More ground questions

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  #1  
Old 05-25-15, 07:13 PM
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More ground questions

so many people have different ideas of proper grounds ..... Here is another scenario.
If you install a small solar system (not tied to your grid system at all)at your house for power back up and you want to ground the inverter and panels/batteries
on the back roof and the grid service ground is 100 ft away....you put in another ground rod out back.
But some people say that in the event of lightning you can create an imbalance problem between
the 2 ground rods if they are not connected by a wire.Voltage can build up between them due to potential difference and damage equipment. Even if the 2 systems are totally different and not connected at all.
Is it really that bad to do this,install another rod, if you install a lightning arrest unit as part of the solar system??
 
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  #2  
Old 05-25-15, 07:58 PM
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Yes, in the event of a near by lightning strike you can have a voltage difference between the two grounding electrodes. Yes, installations without a bond are done all the time, sometimes with no harm and other times with disastrous results.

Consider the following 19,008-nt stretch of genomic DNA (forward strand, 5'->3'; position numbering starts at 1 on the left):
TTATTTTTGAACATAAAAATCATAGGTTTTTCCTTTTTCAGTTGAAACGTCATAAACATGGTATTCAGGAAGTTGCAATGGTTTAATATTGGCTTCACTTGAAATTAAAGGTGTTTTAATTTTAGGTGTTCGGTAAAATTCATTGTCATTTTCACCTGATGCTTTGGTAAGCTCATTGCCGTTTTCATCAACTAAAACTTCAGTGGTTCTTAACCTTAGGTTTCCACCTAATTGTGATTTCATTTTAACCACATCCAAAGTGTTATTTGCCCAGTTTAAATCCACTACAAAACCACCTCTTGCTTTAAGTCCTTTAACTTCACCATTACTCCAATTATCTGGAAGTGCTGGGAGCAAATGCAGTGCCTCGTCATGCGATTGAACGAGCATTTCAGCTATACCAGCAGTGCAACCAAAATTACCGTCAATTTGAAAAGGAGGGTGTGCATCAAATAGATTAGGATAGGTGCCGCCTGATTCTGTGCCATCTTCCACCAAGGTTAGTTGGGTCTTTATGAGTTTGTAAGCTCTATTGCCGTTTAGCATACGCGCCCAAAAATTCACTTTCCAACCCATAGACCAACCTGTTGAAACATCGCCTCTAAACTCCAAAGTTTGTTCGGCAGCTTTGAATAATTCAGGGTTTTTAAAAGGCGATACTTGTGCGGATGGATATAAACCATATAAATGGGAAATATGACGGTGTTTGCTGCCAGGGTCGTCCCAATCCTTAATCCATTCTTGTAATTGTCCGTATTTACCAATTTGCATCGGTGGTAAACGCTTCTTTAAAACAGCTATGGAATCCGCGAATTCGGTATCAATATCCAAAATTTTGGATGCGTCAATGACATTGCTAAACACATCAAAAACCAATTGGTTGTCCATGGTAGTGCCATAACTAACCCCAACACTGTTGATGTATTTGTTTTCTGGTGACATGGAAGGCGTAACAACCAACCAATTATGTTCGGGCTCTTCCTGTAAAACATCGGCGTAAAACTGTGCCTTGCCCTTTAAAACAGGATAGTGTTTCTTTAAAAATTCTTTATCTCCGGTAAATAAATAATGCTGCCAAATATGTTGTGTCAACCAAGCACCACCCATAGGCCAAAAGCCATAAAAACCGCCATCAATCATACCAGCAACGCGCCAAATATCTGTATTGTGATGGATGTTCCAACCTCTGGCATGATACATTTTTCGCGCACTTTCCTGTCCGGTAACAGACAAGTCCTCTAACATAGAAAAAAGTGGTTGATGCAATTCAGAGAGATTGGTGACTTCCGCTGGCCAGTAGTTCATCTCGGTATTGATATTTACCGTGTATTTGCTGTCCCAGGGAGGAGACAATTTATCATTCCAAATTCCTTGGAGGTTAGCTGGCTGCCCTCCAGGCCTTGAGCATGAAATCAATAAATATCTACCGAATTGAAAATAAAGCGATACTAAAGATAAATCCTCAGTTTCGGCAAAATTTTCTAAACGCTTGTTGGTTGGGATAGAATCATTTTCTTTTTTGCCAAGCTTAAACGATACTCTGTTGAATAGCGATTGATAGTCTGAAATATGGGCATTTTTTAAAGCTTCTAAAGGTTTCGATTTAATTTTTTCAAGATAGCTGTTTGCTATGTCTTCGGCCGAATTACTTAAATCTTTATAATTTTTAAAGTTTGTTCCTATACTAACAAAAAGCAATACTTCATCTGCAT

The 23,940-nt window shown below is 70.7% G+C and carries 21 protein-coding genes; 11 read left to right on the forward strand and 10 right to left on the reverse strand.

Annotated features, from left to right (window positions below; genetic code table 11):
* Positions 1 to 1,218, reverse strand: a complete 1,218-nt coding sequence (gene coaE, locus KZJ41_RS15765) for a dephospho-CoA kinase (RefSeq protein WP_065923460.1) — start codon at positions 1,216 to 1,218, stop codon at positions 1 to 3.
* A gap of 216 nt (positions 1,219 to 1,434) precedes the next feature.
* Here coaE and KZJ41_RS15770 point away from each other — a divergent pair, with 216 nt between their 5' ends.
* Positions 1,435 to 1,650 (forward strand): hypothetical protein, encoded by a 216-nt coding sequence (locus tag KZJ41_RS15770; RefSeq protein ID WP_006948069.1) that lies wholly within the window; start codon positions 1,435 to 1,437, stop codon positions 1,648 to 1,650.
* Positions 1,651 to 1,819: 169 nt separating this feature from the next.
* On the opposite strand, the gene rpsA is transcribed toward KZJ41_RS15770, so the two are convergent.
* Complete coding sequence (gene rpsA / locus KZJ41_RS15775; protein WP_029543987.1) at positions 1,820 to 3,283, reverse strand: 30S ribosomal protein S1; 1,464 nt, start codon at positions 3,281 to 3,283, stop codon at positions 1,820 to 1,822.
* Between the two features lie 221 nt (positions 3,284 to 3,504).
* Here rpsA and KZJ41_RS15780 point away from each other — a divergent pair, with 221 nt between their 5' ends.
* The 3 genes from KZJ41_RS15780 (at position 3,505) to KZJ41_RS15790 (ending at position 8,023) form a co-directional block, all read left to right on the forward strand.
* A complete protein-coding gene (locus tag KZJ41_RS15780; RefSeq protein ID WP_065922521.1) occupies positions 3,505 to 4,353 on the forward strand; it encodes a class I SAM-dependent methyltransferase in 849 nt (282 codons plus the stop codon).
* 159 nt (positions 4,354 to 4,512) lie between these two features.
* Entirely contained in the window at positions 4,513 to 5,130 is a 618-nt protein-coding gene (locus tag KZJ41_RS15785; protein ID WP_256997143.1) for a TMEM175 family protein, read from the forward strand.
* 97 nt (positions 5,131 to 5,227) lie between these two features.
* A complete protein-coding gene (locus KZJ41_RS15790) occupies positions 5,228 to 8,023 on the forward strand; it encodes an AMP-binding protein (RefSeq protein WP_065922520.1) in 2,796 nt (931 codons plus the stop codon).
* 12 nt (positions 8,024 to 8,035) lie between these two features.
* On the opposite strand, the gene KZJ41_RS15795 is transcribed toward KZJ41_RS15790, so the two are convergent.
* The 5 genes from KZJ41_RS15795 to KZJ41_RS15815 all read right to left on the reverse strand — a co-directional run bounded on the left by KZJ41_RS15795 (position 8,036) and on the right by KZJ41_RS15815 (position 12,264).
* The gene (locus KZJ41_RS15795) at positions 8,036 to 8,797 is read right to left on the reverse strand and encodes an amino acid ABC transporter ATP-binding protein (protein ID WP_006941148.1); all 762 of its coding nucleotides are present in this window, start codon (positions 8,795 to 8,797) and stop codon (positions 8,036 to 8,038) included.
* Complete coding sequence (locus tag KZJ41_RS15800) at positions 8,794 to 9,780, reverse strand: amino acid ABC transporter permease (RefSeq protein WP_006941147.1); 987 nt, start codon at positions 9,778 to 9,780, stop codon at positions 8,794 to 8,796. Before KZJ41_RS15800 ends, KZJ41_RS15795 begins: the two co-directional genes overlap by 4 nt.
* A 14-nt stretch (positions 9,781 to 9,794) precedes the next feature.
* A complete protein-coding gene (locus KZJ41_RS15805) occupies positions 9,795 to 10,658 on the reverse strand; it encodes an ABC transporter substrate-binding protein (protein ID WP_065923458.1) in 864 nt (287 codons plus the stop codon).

In case of a direct strike you should hope to have a goose in between the two systems because it will be cooked.
 
  #3  
Old 05-26-15, 02:30 PM
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A solar power system or generator system with all separate wiring and receptacles and with no proximity of conductors or components let alone transfer switch or other interconnection with any other wiring involving ground rods would not need its ground rod to be bonded to such other ground rods.

Code requires that if you have more than one ground rod being used for anything or something or other including antennas connected to radios powered by the home electrical system then all rods most be interconnected using #6 copper wire or equivalent.

Exception: Any such grounding electrode conductors that would have to cross lawns, sidewalks, etc. to get to rods for different buildings may be summarily omitted.

The grounding electrode conductors described here give an easier path for voltage differentials across horizontal distance on the ground that are likely to exist momentarily in the vicinity of lightning strikes to dissipate without using and burning up coax shields or equipment grounding conductors or (by jumping through insulation) using juxtaposed current carrying conductors of wiring inside the house.
 

Last edited by AllanJ; 05-26-15 at 02:59 PM.
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